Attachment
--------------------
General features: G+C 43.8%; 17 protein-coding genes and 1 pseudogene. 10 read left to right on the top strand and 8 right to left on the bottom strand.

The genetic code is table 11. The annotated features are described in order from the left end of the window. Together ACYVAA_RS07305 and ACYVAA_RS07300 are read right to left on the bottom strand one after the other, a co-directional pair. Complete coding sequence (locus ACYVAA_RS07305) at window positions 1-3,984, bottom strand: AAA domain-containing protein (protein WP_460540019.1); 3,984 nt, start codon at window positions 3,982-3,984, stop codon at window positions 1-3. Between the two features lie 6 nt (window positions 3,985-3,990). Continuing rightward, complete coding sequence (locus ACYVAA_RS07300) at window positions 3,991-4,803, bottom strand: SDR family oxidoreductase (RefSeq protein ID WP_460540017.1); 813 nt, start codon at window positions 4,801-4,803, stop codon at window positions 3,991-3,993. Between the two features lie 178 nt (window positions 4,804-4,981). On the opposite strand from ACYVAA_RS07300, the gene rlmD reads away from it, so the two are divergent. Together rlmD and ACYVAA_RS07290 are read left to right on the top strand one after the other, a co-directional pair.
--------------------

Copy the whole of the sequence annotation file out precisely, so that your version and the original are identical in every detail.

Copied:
General features: G+C 43.8%; 17 protein-coding genes and 1 pseudogene. 10 read left to right on the top strand and 8 right to left on the bottom strand.

The genetic code is table 11. The annotated features are described in order from the left end of the window. Together ACYVAA_RS07305 and ACYVAA_RS07300 are read right to left on the bottom strand one after the other, a co-directional pair. Complete coding sequence (locus ACYVAA_RS07305) at window positions 1-3,984, bottom strand: AAA domain-containing protein (protein WP_460540019.1); 3,984 nt, start codon at window positions 3,982-3,984, stop codon at window positions 1-3. Between the two features lie 6 nt (window positions 3,985-3,990). Continuing rightward, complete coding sequence (locus ACYVAA_RS07300) at window positions 3,991-4,803, bottom strand: SDR family oxidoreductase (RefSeq protein ID WP_460540017.1); 813 nt, start codon at window positions 4,801-4,803, stop codon at window positions 3,991-3,993. Between the two features lie 178 nt (window positions 4,804-4,981). On the opposite strand from ACYVAA_RS07300, the gene rlmD reads away from it, so the two are divergent. Together rlmD and ACYVAA_RS07290 are read left to right on the top strand one after the other, a co-directional pair.